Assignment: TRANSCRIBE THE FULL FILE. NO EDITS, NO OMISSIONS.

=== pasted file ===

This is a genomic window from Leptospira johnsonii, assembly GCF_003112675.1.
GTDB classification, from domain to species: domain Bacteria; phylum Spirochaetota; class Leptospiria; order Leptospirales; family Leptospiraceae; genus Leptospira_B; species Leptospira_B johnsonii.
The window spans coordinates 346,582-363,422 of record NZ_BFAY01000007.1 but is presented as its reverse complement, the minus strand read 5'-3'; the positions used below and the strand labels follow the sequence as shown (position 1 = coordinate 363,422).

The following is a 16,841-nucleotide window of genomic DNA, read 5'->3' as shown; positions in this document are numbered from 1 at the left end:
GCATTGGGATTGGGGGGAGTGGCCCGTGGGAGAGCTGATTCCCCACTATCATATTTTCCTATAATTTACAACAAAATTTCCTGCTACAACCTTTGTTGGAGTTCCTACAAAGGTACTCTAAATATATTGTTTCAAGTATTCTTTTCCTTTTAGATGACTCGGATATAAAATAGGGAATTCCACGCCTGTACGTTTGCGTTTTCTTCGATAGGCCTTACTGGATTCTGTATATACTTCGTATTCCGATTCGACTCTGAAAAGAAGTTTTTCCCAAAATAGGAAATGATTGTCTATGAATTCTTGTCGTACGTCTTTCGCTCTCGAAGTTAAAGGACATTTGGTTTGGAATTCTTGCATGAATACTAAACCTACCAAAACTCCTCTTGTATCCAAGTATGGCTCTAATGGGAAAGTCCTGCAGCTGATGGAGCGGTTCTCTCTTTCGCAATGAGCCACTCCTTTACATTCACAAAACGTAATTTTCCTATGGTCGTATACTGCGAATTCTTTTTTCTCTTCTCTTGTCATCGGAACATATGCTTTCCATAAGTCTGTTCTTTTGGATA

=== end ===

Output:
This is a genomic window from Leptospira johnsonii, assembly GCF_003112675.1.
GTDB classification, from domain to species: domain Bacteria; phylum Spirochaetota; class Leptospiria; order Leptospirales; family Leptospiraceae; genus Leptospira_B; species Leptospira_B johnsonii.
The window spans coordinates 346,582-363,422 of record NZ_BFAY01000007.1 but is presented as its reverse complement, the minus strand read 5'-3'; the positions used below and the strand labels follow the sequence as shown (position 1 = coordinate 363,422).

The following is a 16,841-nucleotide window of genomic DNA, read 5'->3' as shown; positions in this document are numbered from 1 at the left end:
GCATTGGGATTGGGGGGAGTGGCCCGTGGGAGAGCTGATTCCCCACTATCATATTTTCCTATAATTTACAACAAAATTTCCTGCTACAACCTTTGTTGGAGTTCCTACAAAGGTACTCTAAATATATTGTTTCAAGTATTCTTTTCCTTTTAGATGACTCGGATATAAAATAGGGAATTCCACGCCTGTACGTTTGCGTTTTCTTCGATAGGCCTTACTGGATTCTGTATATACTTCGTATTCCGATTCGACTCTGAAAAGAAGTTTTTCCCAAAATAGGAAATGATTGTCTATGAATTCTTGTCGTACGTCTTTCGCTCTCGAAGTTAAAGGACATTTGGTTTGGAATTCTTGCATGAATACTAAACCTACCAAAACTCCTCTTGTATCCAAGTATGGCTCTAATGGGAAAGTCCTGCAGCTGATGGAGCGGTTCTCTCTTTCGCAATGAGCCACTCCTTTACATTCACAAAACGTAATTTTCCTATGGTCGTATACTGCGAATTCTTTTTTCTCTTCTCTTGTCATCGGAACATATGCTTTCCATAAGTCTGTTCTTTTGGATA